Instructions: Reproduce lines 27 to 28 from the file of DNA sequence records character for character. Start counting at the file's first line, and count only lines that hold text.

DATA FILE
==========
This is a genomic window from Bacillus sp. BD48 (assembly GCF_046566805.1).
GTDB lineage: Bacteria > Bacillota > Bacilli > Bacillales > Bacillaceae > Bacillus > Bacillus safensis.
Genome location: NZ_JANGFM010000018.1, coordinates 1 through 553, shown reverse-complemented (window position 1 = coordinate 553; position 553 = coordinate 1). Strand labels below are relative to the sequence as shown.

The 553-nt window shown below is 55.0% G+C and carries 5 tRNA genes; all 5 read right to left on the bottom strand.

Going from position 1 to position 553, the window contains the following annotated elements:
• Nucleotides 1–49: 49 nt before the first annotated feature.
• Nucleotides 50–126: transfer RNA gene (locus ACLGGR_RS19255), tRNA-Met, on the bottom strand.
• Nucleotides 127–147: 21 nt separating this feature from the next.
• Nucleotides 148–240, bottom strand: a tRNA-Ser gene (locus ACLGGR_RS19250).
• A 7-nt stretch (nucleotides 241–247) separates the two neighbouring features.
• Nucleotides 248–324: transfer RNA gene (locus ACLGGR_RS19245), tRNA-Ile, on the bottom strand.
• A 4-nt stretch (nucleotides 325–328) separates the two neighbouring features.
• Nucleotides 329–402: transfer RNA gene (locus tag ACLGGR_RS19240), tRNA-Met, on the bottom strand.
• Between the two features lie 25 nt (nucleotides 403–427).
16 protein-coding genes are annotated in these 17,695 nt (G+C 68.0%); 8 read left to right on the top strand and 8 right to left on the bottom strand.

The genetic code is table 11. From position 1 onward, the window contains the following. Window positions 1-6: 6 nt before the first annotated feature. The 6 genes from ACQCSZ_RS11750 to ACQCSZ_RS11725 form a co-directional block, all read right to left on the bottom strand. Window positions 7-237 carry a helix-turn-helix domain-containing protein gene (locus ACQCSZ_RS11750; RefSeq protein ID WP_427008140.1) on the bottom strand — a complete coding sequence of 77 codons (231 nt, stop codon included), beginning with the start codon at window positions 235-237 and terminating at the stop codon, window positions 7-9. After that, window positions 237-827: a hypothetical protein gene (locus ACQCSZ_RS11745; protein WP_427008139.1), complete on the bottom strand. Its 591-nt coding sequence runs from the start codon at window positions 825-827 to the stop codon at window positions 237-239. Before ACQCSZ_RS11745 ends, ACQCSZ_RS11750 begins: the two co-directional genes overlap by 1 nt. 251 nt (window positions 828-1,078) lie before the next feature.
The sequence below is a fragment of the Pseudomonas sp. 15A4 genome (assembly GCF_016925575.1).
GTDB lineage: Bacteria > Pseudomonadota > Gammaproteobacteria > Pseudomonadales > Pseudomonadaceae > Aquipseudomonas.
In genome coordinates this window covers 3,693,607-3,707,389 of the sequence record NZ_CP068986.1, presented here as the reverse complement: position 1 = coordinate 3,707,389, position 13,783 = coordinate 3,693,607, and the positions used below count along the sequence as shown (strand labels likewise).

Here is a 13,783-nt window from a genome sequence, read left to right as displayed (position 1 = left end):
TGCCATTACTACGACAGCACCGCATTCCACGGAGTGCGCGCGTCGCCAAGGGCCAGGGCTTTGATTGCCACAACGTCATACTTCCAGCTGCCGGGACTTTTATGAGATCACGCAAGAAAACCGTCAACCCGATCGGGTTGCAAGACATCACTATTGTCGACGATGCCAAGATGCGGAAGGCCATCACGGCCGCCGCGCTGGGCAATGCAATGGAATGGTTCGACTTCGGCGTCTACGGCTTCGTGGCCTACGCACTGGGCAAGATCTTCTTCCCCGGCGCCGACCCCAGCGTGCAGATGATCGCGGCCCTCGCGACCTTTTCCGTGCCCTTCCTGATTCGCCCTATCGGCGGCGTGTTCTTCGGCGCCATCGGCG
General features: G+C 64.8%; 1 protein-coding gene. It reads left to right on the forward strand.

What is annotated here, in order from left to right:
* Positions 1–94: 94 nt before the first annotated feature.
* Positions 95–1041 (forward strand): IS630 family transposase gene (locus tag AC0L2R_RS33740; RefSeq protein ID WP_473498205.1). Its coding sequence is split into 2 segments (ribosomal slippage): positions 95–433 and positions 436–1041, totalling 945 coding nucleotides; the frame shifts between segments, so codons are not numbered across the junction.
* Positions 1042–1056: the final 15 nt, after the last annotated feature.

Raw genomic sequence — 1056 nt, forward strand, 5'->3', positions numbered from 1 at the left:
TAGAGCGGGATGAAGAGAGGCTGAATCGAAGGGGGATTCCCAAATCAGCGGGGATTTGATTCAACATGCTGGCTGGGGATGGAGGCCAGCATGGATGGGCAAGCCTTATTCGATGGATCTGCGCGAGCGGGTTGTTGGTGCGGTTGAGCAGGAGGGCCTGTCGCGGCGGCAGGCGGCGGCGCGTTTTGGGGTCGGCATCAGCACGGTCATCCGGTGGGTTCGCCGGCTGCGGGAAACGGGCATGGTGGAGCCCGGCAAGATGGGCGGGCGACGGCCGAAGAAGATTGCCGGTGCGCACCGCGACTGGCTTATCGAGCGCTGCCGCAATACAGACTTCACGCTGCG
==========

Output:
Raw genomic sequence — 1056 nt, forward strand, 5'->3', positions numbered from 1 at the left:
TAGAGCGGGATGAAGAGAGGCTGAATCGAAGGGGGATTCCCAAATCAGCGGGGATTTGATTCAACATGCTGGCTGGGGATGGAGGCCAGCATGGATGGGCAAGCCTTATTCGATGGATCTGCGCGAGCGGGTTGTTGGTGCGGTTGAGCAGGAGGGCCTGTCGCGGCGGCAGGCGGCGGCGCGTTTTGGGGTCGGCATCAGCACGGTCATCCGGTGGGTTCGCCGGCTGCGGGAAACGGGCATGGTGGAGCCCGGCAAGATGGGCGGGCGACGGCCGAAGAAGATTGCCGGTGCGCACCGCGACTGGCTTATCGAGCGCTGCCGCAATACAGACTTCACGCTGCG